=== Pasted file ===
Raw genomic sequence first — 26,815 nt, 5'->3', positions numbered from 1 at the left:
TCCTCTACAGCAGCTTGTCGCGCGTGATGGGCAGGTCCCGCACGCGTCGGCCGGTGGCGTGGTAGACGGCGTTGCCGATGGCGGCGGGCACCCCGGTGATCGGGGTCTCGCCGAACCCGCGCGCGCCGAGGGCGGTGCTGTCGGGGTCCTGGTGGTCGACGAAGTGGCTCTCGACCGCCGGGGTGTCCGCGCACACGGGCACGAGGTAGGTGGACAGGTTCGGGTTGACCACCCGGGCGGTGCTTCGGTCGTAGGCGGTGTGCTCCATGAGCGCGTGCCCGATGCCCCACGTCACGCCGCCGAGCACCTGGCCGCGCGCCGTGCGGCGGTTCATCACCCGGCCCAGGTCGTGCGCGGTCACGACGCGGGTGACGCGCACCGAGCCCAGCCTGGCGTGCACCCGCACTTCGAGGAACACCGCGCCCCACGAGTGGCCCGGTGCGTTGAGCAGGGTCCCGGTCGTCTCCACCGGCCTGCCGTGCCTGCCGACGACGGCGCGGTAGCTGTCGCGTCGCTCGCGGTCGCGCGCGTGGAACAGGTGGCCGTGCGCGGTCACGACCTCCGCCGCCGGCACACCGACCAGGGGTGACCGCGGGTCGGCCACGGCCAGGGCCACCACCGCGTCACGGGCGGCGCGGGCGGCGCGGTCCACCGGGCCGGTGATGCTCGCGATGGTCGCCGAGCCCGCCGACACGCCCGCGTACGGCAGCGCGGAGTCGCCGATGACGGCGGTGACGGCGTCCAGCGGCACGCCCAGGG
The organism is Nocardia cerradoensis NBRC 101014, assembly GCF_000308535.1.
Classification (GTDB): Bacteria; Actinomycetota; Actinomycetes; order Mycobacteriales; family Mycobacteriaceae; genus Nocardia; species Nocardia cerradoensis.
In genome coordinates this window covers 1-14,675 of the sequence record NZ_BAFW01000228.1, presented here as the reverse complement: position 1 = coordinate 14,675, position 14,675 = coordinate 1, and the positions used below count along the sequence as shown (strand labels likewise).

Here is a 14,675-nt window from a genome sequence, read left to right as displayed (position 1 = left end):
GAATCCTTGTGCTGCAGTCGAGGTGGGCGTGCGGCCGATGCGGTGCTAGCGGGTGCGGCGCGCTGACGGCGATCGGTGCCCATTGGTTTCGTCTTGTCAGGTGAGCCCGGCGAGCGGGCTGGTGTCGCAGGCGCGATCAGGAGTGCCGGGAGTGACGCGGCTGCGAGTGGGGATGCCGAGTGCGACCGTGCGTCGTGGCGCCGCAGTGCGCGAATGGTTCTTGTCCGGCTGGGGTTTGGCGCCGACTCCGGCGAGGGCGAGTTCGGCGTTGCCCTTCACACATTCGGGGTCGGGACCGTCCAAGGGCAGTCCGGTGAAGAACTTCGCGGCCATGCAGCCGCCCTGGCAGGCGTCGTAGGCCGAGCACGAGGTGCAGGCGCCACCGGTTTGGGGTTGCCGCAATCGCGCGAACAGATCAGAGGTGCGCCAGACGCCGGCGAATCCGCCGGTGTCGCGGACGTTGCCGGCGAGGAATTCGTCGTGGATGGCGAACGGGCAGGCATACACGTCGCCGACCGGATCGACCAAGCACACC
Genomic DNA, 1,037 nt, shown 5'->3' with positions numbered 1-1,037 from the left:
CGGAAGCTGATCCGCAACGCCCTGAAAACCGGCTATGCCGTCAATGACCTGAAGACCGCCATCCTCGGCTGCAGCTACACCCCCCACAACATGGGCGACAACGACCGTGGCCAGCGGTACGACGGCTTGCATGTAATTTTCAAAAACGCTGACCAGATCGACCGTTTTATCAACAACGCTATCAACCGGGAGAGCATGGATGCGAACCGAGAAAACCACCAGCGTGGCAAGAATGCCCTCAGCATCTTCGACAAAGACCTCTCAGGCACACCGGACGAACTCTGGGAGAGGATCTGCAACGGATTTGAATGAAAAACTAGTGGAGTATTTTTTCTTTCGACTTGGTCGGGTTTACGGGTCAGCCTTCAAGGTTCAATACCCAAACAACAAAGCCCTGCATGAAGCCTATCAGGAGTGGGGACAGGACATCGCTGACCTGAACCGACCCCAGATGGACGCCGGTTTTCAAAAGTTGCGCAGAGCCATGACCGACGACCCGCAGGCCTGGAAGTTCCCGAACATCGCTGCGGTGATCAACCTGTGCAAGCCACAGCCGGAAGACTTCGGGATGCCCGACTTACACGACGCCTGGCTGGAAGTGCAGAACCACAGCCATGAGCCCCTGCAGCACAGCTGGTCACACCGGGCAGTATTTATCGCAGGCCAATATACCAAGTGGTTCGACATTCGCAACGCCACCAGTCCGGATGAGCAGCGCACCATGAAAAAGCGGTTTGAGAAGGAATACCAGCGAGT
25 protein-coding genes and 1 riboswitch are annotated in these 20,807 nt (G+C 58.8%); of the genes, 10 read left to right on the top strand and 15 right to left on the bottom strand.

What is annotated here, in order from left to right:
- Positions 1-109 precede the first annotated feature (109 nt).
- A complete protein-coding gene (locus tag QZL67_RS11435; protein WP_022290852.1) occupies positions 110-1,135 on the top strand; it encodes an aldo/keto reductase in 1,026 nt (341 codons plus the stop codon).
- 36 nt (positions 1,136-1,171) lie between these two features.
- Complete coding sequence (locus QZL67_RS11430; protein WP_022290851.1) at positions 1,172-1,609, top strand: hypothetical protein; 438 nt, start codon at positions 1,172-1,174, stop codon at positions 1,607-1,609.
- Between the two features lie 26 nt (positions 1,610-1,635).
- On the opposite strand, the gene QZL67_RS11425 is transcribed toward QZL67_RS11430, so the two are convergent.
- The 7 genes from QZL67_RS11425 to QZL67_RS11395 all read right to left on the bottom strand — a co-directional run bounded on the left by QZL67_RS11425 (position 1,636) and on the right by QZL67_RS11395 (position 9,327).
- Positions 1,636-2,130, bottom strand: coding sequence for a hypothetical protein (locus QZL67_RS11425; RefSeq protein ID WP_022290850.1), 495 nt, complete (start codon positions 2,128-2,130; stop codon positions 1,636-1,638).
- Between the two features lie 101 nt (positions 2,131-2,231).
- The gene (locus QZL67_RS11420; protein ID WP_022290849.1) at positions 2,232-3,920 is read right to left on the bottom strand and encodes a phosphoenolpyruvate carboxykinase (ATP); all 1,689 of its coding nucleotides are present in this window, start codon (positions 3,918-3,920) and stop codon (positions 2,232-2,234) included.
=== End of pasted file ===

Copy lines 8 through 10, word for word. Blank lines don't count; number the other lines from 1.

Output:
Genomic DNA, 1,037 nt, shown 5'->3' with positions numbered 1-1,037 from the left:
CGGAAGCTGATCCGCAACGCCCTGAAAACCGGCTATGCCGTCAATGACCTGAAGACCGCCATCCTCGGCTGCAGCTACACCCCCCACAACATGGGCGACAACGACCGTGGCCAGCGGTACGACGGCTTGCATGTAATTTTCAAAAACGCTGACCAGATCGACCGTTTTATCAACAACGCTATCAACCGGGAGAGCATGGATGCGAACCGAGAAAACCACCAGCGTGGCAAGAATGCCCTCAGCATCTTCGACAAAGACCTCTCAGGCACACCGGACGAACTCTGGGAGAGGATCTGCAACGGATTTGAATGAAAAACTAGTGGAGTATTTTTTCTTTCGACTTGGTCGGGTTTACGGGTCAGCCTTCAAGGTTCAATACCCAAACAACAAAGCCCTGCATGAAGCCTATCAGGAGTGGGGACAGGACATCGCTGACCTGAACCGACCCCAGATGGACGCCGGTTTTCAAAAGTTGCGCAGAGCCATGACCGACGACCCGCAGGCCTGGAAGTTCCCGAACATCGCTGCGGTGATCAACCTGTGCAAGCCACAGCCGGAAGACTTCGGGATGCCCGACTTACACGACGCCTGGCTGGAAGTGCAGAACCACAGCCATGAGCCCCTGCAGCACAGCTGGTCACACCGGGCAGTATTTATCGCAGGCCAATATACCAAGTGGTTCGACATTCGCAACGCCACCAGTCCGGATGAGCAGCGCACCATGAAAAAGCGGTTTGAGAAGGAATACCAGCGAGT
25 protein-coding genes and 1 riboswitch are annotated in these 20,807 nt (G+C 58.8%); of the genes, 10 read left to right on the top strand and 15 right to left on the bottom strand.